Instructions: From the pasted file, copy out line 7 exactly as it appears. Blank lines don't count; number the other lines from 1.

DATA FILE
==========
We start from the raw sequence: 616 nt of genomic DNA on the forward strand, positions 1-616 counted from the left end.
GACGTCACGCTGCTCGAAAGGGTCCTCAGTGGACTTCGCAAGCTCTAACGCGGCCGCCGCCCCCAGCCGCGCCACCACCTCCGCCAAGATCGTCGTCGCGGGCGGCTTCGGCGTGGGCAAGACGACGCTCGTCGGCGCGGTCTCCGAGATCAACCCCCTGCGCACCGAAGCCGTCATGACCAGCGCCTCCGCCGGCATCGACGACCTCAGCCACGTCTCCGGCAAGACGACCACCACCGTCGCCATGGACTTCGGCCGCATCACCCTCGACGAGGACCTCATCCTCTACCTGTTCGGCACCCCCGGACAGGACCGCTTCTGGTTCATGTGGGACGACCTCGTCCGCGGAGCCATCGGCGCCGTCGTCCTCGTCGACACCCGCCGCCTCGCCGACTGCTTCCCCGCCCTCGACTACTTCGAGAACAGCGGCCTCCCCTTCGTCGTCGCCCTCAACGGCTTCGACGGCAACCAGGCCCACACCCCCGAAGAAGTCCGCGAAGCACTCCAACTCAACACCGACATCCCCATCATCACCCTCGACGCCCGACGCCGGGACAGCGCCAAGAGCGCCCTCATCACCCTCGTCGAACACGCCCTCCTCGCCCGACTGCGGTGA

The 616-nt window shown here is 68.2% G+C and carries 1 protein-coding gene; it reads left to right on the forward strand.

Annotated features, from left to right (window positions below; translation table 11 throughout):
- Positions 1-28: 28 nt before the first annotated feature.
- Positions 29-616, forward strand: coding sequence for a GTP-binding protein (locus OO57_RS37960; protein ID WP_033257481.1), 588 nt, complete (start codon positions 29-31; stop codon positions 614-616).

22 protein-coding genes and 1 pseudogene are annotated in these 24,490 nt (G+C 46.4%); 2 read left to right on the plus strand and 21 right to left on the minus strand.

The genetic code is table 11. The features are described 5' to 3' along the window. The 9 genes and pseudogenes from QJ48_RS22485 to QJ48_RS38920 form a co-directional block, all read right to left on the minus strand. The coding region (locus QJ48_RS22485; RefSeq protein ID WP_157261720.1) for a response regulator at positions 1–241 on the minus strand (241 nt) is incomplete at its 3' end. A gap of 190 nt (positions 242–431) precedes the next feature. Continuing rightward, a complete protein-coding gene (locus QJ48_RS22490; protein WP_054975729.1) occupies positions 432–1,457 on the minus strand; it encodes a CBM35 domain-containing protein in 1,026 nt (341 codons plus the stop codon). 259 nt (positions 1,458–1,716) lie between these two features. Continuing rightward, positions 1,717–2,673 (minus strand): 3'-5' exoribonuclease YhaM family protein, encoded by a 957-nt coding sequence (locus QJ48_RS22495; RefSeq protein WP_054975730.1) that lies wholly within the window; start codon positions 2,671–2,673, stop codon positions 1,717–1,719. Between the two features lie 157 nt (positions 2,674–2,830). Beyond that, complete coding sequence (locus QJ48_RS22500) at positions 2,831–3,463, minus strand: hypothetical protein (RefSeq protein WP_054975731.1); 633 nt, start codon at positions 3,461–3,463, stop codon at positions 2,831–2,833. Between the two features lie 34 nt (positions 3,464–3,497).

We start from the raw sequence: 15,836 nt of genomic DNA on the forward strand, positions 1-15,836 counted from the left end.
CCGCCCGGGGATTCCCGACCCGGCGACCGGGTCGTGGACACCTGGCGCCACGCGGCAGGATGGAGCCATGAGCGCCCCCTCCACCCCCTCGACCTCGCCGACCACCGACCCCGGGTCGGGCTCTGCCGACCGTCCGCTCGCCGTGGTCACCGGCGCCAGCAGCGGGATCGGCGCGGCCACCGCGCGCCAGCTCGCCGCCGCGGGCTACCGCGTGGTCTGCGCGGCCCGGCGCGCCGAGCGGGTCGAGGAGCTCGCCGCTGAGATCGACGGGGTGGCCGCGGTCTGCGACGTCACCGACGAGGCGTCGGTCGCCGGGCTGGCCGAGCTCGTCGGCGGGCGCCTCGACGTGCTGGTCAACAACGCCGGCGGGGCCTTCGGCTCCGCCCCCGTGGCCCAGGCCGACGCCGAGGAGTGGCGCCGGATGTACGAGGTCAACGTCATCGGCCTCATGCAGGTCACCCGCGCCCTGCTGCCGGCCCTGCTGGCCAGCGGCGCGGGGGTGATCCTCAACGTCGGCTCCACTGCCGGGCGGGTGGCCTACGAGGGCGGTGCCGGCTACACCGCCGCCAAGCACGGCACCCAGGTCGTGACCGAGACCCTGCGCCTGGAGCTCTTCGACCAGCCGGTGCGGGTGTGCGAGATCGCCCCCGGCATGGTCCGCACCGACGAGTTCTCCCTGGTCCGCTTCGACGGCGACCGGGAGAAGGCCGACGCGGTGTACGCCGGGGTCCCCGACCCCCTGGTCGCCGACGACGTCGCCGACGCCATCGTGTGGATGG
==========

22 protein-coding genes and 1 pseudogene are annotated in these 24,490 nt (G+C 46.4%); 2 read left to right on the plus strand and 21 right to left on the minus strand.